CHRIS [00:13:48] Eddie Guerrero. You’re talkin Eddie Guerrero, one of the greatest of all time. Rest in peace.
CALLER [00:13:55] Oh, yeah. Thanks. Thanks for the network. Just because I get to watch every match of his now or like most of them, even from like the 90s and everything and it’s just like, what he was even better? Like just everything. And then there’s guys like The Rock he’s like pretty much the reason I was super enthralled with wrestling. Just his character and his promos and just like everything about him was just like, cool. And I, like, aspire to be him because I wasn’t cool. And I was like, oh, god, he just he walks in the room and then just 20000 people are going crazy. And now he walks in a room and it’s like millions of people go crazy now. Ridiculous. But, yeah, I was a huge fan of it. And then I think it was like early 2016 pro wrestler had his retirement, Daniel Bryan had his like first retirement. And he was just talking about how much he, like, loved the business and everything and like what it gave for him. And just this feeling of like going out there and performing in front of a crowd and showing your art and having people like love it and everything. And I was like, ‘You know what? Man I want to do it. And I want to try it. I want to try it.’ So I think it was literally the next day I applied to a wrestling school because it’s way easier now than it was in like the 80s or 90s. You would have to look at like be walking in town and see a poster like Wresting Training for five hundred, or just like just like what? But yeah, I like applied to a wrestling school. And literally, I think I was seven, eight months after that was like learning how to bub bumps slash lay, fall flat on my back for the first time. It was kind of crazy.
CHRIS [00:15:47] OK. And, let’s, cause I do love there’s all these stories. My favorite era of wrestling. I, I, I started watching when I was real young and I was, I’m much older than you. So I was watching during the rocking wrestling era when when Vince first went national with Hulk Hogan, Junkyard Dog, Roddy Piper, Jimmy Snucka that whole era. But I really loved the Territory era. You’re kind of talking about, like it was really hard to find wrestling schools. There’s all these stories. A lot of wrestlers have stories where it’s like yeah I was working out at a regular gym. And somebody approached me and was like, you should be a wrestler and like brought me to the wrestling school that no one knows about. Now you can just sign up. That’s nice. Talk to me though. A lot of people listening to this are going, why are these two so enthralled with it? It’s a fake sport. Talk me through, you just said you take bumps, which is the art of falling. We do that in jujitsu as well. It’s actually shocking how much technique needs to go into falling and staying safe. Talk to me about the training. How difficult does it get? Because there’s a lot of legendary stories about places like The Dungeon, a few other schools, Vern Gagne School, where people like high level athletes would show up there and not be able to hack it because it’s so brutal sometimes. What’s your experience with wrestling training been like?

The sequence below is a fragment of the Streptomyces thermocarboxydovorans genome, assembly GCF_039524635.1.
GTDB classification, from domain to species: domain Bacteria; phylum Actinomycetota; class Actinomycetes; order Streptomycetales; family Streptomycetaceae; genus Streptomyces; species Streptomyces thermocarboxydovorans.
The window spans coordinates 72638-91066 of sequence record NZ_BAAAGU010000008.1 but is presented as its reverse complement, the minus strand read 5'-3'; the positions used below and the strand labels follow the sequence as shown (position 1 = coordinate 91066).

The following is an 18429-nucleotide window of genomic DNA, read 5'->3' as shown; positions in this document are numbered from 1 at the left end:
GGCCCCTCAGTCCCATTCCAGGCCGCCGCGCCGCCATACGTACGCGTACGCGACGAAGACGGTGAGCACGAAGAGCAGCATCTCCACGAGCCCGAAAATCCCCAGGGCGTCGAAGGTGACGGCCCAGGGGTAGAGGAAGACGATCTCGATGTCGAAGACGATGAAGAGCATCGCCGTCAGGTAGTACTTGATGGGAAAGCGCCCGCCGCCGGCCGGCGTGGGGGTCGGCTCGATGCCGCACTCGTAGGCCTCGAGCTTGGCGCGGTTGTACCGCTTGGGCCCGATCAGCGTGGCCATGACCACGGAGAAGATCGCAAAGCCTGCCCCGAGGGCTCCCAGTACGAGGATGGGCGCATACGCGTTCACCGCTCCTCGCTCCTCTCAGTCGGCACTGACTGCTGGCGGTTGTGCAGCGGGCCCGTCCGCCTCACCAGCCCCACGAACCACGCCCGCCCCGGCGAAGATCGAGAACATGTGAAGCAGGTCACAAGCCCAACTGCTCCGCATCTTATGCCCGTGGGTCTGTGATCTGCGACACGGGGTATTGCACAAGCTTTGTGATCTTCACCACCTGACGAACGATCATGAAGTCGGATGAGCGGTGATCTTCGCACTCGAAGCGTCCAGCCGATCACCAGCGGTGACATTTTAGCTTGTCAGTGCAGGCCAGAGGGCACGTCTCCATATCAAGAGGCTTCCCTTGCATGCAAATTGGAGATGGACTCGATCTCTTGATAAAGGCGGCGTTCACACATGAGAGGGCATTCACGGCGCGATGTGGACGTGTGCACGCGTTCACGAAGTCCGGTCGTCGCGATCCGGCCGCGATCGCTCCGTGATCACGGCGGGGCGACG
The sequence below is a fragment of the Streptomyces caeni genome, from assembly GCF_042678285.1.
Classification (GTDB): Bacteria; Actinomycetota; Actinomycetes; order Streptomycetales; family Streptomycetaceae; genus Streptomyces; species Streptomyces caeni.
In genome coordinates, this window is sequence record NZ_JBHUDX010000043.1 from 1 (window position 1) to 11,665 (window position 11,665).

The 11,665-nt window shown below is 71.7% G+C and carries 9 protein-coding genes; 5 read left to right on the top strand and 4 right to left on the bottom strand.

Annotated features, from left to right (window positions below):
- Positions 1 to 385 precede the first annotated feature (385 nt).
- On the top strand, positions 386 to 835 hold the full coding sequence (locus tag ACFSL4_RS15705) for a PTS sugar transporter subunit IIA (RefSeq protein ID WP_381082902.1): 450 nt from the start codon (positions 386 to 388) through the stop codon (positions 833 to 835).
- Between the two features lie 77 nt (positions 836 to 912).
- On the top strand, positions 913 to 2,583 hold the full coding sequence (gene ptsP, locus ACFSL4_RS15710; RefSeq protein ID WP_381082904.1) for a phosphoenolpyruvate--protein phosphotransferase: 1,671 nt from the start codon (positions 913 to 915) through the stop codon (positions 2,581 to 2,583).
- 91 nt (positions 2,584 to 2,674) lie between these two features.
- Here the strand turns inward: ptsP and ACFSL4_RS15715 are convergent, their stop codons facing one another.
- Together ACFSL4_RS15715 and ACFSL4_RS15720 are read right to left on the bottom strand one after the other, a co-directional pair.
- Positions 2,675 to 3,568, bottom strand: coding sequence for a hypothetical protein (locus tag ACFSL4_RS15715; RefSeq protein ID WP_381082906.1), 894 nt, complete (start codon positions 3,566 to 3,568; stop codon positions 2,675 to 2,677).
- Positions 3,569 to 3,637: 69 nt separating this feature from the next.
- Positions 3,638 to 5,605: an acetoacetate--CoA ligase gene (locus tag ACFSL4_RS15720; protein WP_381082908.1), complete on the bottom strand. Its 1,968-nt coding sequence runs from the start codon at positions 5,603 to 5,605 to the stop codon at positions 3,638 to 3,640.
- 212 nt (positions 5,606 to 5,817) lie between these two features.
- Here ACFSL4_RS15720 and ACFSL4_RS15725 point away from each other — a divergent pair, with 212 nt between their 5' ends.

CALLER [00:17:04] Oh, man. So I remember. So there was a house that was like set up kind of like a fraternity house, and it had a bunch of like old graduates from the wrestling school that I went to and I was like, I was an idiot. And so I applied like a month. I like moved into that house a month before that my training was going to initially start. So I was like, all right. Hi, everybody. And everybody just kind of giving you the: Who’s this guy? Because I was like, I’m 5 ft 10 in and I was like around two hundred and ninety pounds. So I’m like your average looking wrestling fan just walking in and just like, who is this guy? Is he going to hack it? Just like you were saying, is going to hack? What, he doesn’t even know what’s coming to him. And so they would just be like all hanging out with each other and like not taking me seriously. And I was just like man, all right, well, I gotta see. And then I remember that first day. That was a nightmare, like it was like at 7 o’clock at night. I’m trying to be very anonymous with it because I don’t want to like spoil where I was working, but it was like a conditioning day and we were just doing no, no wrestling ring. There wasn’t no initial like open the doors that first day. It’s like, oh, wow. The one thing that I’ve been dreaming of my entire life is like right in front of me and like, I can step foot in the ring. It was like, no, we’re gonna do a bunch of air squats, lunges, like 500 air squats, a bunch of lunges, a lot of running, a lot of birpies, a lot of this that. And it was like like pretty much like a six hours of like solid boot style. Just crazy. It was like brutal and I was like, ‘Oh. You’ve got to be kidding me.’ And there was one point where I was telling on of the guys that I was roommates with. I was like, ‘Dude. I think I’m going to leave right now. Like I if I can’t go to the bathroom–’ He’s like, ‘Dude then piss yourself.’ And I was like, ‘I am not. I can’t do that.